To what does the symbol allude? Doubtless there are many answers to this question. Depending on what country, what masonic group, or what Lodge you’ll get different answers. All are interesting, and some are actually a bit astonishing. It has been said to represent ideas such as God, Geometry, Generation, Gnosis, Great Architect, Gamma, Goodness, Gimel, Goat, and more.
When did the letter G first appear in Freemasonry? It is hard to say for sure. One theory is that the symbol could have been brought in by Rosicrucians and Qabalists who became Masons the last part of the 17th century.
Another theory is that it was introduced some time subsequent to 1717 by the members of the Grand Lodge of England. We are told in the early masonic lectures that G signifies “Geometry, the Root and Foundation of all Sciences.”
By the beginning of the nineteenth century, the letter G, was said to have a symbolic meaning of God as synonymous with Geometry. It was sometimes displayed in the center of the Lodge and other times hung in the East. The G represented both “God” as the supreme being and “Geometry” which is imagined as a means of seeing the perfect ordering of the universe.
Over time, it became identified with many other things. Why? That is exactly the topic of a debate that has been raging for centuries. The Masonic letter G is one of those aspects of masonic history that seems to follow an unpredictable path.
Masonic Scholar Albert G. Mackey goes so far as to say he feels Masonic symbolism has been hurt rather than helped by the adoption of the letter G. He writes:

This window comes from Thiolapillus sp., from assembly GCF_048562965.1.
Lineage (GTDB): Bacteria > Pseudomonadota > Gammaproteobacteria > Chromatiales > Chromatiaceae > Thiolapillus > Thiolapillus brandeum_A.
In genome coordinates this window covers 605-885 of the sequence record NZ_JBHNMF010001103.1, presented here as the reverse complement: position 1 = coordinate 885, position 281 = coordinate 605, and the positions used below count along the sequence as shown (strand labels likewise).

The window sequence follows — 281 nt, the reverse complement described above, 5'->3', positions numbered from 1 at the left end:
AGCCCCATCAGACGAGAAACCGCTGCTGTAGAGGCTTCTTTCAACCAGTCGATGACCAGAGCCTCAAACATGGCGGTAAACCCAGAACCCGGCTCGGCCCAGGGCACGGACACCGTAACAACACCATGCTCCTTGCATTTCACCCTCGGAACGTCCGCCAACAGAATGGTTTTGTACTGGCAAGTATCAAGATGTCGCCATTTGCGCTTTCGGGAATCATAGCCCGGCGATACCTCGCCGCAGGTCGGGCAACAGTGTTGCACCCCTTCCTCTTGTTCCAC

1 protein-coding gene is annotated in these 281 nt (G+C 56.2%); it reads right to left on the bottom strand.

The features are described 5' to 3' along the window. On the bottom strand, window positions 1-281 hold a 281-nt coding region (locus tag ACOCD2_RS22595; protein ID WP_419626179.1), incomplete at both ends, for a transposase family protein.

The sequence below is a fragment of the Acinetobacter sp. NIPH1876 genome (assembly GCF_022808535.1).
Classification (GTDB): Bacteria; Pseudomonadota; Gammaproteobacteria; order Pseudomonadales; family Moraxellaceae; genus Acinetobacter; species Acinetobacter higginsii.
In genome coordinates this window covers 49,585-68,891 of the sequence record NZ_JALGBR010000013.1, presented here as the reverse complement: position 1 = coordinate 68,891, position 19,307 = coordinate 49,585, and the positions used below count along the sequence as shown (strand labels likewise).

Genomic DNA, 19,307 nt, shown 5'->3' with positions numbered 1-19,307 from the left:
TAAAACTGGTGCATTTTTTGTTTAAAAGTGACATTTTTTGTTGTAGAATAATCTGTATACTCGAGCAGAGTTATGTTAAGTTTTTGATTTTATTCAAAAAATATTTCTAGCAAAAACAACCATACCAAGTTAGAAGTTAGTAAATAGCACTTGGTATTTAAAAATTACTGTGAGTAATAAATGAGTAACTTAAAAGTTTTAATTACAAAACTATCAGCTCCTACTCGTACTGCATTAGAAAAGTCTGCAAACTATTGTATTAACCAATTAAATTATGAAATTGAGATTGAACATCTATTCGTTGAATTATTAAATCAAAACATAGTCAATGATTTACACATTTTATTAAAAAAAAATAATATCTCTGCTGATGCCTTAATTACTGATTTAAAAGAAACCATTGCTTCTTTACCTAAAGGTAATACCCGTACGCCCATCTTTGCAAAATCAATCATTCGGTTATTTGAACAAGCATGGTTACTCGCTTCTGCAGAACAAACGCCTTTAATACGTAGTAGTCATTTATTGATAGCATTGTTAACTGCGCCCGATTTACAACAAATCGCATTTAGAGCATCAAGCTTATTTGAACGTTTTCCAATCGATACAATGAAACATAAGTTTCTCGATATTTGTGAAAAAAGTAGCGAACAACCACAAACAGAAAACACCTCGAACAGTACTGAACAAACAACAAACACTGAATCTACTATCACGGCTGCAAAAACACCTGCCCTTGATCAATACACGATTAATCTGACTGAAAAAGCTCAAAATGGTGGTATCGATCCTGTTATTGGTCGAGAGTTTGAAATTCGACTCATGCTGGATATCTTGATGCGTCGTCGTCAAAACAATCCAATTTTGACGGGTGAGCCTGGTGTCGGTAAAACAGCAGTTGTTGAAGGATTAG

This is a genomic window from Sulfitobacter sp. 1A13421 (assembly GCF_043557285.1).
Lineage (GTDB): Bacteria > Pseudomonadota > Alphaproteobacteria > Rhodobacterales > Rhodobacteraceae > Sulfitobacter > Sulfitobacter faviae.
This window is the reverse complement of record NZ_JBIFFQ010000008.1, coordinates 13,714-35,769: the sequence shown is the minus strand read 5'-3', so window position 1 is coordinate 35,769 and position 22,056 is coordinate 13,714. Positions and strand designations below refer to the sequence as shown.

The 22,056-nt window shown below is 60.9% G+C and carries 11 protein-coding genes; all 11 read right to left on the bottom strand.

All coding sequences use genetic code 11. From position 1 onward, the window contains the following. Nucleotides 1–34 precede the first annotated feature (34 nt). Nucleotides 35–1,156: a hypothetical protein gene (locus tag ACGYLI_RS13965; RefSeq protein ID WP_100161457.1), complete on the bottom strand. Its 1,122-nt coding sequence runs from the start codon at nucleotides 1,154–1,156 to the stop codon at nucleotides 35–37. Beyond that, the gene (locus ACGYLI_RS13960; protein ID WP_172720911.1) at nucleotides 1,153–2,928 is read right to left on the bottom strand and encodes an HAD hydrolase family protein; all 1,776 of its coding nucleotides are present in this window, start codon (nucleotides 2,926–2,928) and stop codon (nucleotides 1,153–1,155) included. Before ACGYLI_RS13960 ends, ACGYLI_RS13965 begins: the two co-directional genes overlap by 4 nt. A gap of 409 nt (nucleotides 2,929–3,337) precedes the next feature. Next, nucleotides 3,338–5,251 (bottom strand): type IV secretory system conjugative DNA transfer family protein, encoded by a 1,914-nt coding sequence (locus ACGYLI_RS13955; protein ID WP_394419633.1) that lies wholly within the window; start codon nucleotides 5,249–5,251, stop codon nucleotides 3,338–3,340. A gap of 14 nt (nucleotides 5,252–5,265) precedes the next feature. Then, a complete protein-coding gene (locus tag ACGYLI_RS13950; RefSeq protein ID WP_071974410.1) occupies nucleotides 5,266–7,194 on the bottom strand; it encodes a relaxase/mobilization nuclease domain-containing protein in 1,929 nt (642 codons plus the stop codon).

“It is to be regretted that the letter G. as a symbol, was ever admitted into the Masonic system. The use of it as an initial would necessarily confine it to the English language and to modern times. It wants therefore, as a symbol, the necessary characteristics of both universality and antiquity.”
Is Mackey correct? Does the letter G lack universality? Has it hurt Freemasonry? How should it be dealt with?
G is for Gimel
An interesting justification for the symbol’s importance can be found in a ground- breaking book by Brother Paul Foster Case called the Masonic Letter G. I read this work years ago when I was studying qabalah. Using the Hebrew Gematria as a tool, he defends the G symbol as not only universal but honorable. One of the arguments he gives is that the letter G corresponds to the third letter in the Hebrew alphabet or Gimel. He gives two ways this Hebrew G could be acknowledged as universal:
There is not enough space (or time) here to explain fully the argument which contains a load of Hebrew Gematria and interesting juggling with numbers but I recommend it if you like that sort of thing.
After his proof, Case remarks:
“Were nothing else to be said for it, it seems to us these facts would make the letter G a sufficiently universal, as well as sufficiently ancient, symbol of the Grand Architect.”
He explains in the various degree lessons of the craft that the idea of travel is significant. By travel, the mason is able to trace nature through her various windings to her most concealed recesses. Precisely the same thought is expressed in what many of the Masonic lectures tell us concerning God as He “Geometrizes.”